Happy Hours at Ubud
Happy Hours at Ubud

The reason we all are able to spend good time celebrating is the fact that we are getting so much done. When you are productive, you feel happy. It has nothing to do with how much time you have. It is all about how you spend whatever time you have. Ever since I started working, I had felt a need to maintain a very healthy work life balance that gives me time for myself. But although I now get a lot of time for myself, I often squandered it away in India. As a result, I was neither productive nor enjoying as much as I should. This month at Hubud has shown me the promise of ‘work hard, celebrate harder’.

My first innings at Bali came to an end. I had come distraught but am leaving with a smile. I am heading off to Singapore now. This is not the end.

And, here are the previous posts in Bali Diary:

  

Bali Diary 4: Eat and Meet

Saturday morning, we decided to go take a walk around the famous paddy fields of Ubud and there is a comfortable trek called Campuhan Ride walk for the same. So, I joined Chantal, Colleen, Derek, Julie and Andrew at 9 am in the Starbucks which is located in the beautiful Saraswati temple area. As I was clicking pictures of the beautiful lotus pond, I bumped into Tulasi, a great Indian origin but now in Holland girl who makes films! She is soon joining BBC as a trainee and was traveling solo too. So, we clicked pics for each other and got chatting. She ended up joining us for the walk. That is what I love about meeting people randomly on road.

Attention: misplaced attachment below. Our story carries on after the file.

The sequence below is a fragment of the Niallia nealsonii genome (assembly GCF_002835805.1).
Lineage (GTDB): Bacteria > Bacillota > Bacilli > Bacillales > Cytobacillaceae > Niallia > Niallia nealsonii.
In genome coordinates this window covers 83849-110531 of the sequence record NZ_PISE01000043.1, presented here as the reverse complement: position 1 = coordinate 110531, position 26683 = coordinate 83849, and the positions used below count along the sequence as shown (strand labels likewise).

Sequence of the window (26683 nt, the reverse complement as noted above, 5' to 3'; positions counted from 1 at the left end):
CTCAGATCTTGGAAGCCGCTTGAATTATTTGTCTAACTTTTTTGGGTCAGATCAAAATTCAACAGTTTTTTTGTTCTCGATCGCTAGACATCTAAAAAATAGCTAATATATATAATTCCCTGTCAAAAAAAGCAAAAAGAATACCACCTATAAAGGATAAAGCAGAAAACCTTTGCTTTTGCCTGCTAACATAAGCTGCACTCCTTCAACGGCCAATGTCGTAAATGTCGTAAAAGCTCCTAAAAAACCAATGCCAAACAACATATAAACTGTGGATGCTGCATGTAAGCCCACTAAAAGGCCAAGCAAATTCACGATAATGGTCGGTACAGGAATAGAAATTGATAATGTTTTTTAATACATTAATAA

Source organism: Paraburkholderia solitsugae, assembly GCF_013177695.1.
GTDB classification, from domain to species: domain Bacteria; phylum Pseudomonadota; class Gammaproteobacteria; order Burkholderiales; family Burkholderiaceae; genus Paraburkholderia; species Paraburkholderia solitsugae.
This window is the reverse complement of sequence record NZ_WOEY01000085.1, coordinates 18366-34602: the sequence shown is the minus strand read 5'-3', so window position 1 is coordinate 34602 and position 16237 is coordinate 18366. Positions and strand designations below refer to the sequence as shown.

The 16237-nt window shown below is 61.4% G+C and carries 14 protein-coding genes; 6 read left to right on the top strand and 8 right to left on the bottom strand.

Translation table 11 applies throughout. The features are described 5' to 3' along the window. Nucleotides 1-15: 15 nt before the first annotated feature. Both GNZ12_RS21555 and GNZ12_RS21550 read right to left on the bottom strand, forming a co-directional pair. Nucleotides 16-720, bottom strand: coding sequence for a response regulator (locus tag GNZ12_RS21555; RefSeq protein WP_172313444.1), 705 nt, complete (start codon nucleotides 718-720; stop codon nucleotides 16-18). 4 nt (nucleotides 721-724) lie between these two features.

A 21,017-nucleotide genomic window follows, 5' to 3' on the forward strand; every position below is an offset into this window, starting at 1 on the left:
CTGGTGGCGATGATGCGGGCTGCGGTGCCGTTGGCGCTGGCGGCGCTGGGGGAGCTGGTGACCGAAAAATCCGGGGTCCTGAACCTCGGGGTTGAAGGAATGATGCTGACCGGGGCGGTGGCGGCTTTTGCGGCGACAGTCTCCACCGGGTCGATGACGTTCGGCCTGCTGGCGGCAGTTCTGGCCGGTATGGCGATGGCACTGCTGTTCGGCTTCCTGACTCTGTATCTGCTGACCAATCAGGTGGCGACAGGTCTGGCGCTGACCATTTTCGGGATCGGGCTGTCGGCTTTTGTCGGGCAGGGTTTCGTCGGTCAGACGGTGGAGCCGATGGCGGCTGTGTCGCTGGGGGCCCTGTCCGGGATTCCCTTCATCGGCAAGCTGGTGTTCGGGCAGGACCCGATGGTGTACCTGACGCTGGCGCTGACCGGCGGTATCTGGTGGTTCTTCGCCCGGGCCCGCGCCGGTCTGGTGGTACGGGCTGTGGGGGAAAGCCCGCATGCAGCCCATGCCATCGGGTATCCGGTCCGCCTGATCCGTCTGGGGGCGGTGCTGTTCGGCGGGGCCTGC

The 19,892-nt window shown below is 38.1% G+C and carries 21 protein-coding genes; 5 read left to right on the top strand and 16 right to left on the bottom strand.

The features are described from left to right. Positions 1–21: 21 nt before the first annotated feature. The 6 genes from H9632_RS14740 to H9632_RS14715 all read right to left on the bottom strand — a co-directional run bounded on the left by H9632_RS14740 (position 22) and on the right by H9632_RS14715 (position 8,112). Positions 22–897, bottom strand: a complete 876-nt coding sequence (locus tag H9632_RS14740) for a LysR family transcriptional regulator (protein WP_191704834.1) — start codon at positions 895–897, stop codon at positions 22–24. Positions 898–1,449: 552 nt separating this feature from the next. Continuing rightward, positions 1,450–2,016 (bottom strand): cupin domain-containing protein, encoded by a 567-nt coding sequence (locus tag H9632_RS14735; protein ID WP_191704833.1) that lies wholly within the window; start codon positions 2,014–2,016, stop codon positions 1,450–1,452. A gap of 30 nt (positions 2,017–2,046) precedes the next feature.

Pura Saraswati Temple, Ubud
Pura Saraswati Temple, Ubud

The ridge walk was fun although we were quite sweaty by the time we ended up at Karsa Cafe which is a great restaurant cum spa located in between the rice fields. We grabbed our cute hut and ordered pancakes, coconut waters blah blah. We badly needed replenishment. Apart from the food being delicious and we ravenous, we ended up talking random stuff – tinder, spirituality, game of thrones, why one should go vegetarian as we heard chicken screams in the background etc., for more than an hour. It was time to head back and get a good shower. I have heard nice things about Campuhan Spa and that goes into my to do list.

Starting the Campuhan Ridge Walk
Starting the Campuhan Ridge Walk
Campuhan Ride walk
Campuhan Ride walk
Campuhan Ridge walk
Campuhan Ridge walk